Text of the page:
Published March 6, 2020
Editor’s Note: This column originally appeared in the King County Bar Association’s Bar Bulletin. Used with permission. All rights reserved.
Last month, High Country News published a feature story by local writer Jane Hu titled, “One woman took a stand against tribal disenrollment and paid for it.” The article chronicles how a few tribal politicians and their surrogates persecuted Carmen Tageant, an Indigenous woman who belongs to the Nooksack Tribe and served on its Tribal Council, because she denounced their efforts to exile over 300 other Nooksack Indians from the Tribe. They burglarized Carmen’s home in rural Whatcom County and stole photos of her in lingerie, which she had taken as a Valentine’s Day gift for her boyfriend sixteen years prior.
That was only the beginning.
In January of 2016, a Nooksack Tribal employee, LeAndra Smith, posted a photo of Carmen posing with her legs in the air on a fake Facebook profile. That page bore the name and photo of Keith Williams, a witness involved in the Casey Anthony murder trial in 2008. Using federally funded computer equipment, a cell phone, and the Nooksack Tribe’s data network, LeAndra—masquerading as “Keith”—proceeded to write, post, share, and like hateful statements on that Facebook page about Carmen, like: “Spreading lies and legs,” “Kick that slutbox to the curb,” and “C.U.N.T.” Carmen soon received messages from predators on Facebook, hounding her for sex and inviting her to meet up at nearby hotels. She feared for her safety, and for that of her seven children, and eventually suffered a debilitating mini-stroke as a result. She was removed from public office. Despite her master’s degree, Carmen could not find other employment because of her damaged reputation and her medical condition. She was forced to file for bankruptcy.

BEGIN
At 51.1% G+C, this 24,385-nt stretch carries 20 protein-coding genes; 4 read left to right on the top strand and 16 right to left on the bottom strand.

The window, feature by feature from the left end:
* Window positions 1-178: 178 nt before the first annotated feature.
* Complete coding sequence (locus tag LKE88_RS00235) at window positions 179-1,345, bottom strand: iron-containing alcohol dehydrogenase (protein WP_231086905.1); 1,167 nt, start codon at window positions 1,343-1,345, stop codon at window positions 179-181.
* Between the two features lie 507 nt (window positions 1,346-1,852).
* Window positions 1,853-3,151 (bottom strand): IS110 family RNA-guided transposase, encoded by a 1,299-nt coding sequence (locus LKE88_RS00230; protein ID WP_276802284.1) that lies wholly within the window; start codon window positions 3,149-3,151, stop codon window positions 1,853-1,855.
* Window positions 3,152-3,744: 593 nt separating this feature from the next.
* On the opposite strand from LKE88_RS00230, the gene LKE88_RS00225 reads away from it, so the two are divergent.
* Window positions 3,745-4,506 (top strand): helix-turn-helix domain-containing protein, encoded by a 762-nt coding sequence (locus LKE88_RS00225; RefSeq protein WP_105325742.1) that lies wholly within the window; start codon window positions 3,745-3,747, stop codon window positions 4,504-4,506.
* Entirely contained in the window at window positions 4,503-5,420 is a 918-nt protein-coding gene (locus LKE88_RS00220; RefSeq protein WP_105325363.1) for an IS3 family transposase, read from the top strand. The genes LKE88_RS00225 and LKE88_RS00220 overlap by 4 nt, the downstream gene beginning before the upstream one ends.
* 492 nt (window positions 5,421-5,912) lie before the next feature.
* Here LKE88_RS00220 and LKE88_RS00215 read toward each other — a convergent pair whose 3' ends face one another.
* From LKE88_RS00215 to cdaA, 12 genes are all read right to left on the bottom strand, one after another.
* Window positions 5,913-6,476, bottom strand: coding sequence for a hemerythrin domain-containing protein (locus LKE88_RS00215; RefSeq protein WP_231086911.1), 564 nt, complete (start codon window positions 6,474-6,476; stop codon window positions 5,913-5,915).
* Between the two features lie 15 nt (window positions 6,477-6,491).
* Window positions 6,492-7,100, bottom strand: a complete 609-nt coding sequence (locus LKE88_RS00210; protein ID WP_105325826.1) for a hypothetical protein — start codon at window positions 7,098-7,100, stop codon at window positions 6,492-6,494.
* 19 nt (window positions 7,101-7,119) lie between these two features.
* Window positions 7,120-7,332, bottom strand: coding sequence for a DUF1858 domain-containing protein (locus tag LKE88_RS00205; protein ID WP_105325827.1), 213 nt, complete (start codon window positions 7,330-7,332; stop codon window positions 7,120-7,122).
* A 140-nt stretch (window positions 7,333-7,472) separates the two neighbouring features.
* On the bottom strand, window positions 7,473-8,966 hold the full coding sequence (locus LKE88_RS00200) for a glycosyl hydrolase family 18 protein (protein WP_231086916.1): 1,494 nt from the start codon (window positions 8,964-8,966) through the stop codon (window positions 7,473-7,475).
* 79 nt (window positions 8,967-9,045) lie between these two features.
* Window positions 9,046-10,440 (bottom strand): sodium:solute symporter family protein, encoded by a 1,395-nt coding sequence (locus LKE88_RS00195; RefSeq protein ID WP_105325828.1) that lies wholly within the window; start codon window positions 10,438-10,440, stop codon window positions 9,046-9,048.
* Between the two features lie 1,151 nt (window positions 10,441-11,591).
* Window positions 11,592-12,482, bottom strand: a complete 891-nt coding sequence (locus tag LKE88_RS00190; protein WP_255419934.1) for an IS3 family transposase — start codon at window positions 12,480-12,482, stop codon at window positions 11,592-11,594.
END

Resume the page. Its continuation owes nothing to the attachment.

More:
“Keith Williams” remained online for the next two years, during which time Carmen was subject to a constant barrage of hatred.